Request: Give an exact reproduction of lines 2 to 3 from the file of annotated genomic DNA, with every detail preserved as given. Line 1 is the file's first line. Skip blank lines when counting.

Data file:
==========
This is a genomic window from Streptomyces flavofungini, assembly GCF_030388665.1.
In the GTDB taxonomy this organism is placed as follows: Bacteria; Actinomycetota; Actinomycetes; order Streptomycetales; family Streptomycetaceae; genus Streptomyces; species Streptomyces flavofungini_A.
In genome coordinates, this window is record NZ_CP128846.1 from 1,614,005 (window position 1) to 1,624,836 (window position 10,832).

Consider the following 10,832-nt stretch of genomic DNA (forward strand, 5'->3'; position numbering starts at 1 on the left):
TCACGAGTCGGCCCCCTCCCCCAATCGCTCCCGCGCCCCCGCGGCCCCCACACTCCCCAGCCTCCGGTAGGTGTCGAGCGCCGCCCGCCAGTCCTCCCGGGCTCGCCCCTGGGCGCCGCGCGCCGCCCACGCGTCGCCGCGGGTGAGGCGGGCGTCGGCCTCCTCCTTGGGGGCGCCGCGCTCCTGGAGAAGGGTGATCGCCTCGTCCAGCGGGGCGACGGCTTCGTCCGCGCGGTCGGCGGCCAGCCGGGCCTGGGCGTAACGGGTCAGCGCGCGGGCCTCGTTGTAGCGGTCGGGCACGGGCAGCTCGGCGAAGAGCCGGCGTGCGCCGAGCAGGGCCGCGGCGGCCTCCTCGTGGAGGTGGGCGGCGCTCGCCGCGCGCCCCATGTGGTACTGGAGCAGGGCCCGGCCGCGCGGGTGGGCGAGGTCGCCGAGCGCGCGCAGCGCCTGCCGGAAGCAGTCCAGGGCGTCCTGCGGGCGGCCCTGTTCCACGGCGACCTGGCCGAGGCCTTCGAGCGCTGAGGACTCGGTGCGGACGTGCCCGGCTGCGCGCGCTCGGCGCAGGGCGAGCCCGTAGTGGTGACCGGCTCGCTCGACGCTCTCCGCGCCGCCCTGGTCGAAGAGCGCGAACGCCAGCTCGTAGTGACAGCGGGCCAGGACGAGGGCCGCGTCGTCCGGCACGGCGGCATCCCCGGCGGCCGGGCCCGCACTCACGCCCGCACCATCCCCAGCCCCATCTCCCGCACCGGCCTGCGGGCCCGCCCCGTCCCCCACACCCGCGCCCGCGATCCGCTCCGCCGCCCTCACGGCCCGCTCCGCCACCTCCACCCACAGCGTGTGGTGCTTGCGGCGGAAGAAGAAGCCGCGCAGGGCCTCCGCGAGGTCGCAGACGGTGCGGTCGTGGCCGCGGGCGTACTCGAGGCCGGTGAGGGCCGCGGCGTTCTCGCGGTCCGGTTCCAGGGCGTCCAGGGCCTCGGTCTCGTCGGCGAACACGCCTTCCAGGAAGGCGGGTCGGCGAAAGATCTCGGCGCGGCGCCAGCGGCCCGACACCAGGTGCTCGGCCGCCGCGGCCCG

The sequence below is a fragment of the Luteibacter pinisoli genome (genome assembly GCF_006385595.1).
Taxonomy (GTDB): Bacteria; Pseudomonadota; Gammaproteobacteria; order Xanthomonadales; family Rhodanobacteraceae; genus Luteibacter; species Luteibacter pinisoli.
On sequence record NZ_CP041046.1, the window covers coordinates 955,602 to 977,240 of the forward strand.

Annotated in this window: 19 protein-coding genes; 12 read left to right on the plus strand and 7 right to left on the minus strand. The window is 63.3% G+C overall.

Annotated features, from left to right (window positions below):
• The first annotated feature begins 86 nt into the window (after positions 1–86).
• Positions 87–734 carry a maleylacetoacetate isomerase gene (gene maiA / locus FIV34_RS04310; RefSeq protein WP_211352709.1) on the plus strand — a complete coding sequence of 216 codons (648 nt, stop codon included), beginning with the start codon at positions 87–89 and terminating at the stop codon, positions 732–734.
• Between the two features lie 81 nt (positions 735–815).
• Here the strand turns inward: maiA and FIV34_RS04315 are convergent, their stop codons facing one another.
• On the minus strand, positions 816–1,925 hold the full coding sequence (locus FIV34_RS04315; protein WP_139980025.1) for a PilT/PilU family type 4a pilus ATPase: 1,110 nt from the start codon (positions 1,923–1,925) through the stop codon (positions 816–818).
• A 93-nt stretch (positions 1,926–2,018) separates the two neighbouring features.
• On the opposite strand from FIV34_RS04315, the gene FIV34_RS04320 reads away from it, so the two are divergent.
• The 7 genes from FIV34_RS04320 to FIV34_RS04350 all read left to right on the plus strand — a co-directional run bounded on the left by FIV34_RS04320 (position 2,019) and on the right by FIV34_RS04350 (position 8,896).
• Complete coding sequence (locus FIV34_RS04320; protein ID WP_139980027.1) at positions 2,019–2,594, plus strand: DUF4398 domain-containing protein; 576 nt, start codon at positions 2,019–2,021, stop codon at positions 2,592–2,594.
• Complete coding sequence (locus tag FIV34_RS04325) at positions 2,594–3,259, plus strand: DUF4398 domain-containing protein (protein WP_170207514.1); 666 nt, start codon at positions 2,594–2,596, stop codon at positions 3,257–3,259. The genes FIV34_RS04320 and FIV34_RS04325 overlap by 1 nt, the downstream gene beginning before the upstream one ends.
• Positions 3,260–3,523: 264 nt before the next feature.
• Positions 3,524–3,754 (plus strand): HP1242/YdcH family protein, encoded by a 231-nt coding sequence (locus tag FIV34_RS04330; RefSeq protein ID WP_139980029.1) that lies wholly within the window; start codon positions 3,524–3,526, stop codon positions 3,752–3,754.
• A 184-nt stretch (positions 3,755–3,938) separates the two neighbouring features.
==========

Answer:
In the GTDB taxonomy this organism is placed as follows: Bacteria; Actinomycetota; Actinomycetes; order Streptomycetales; family Streptomycetaceae; genus Streptomyces; species Streptomyces flavofungini_A.
In genome coordinates, this window is record NZ_CP128846.1 from 1,614,005 (window position 1) to 1,624,836 (window position 10,832).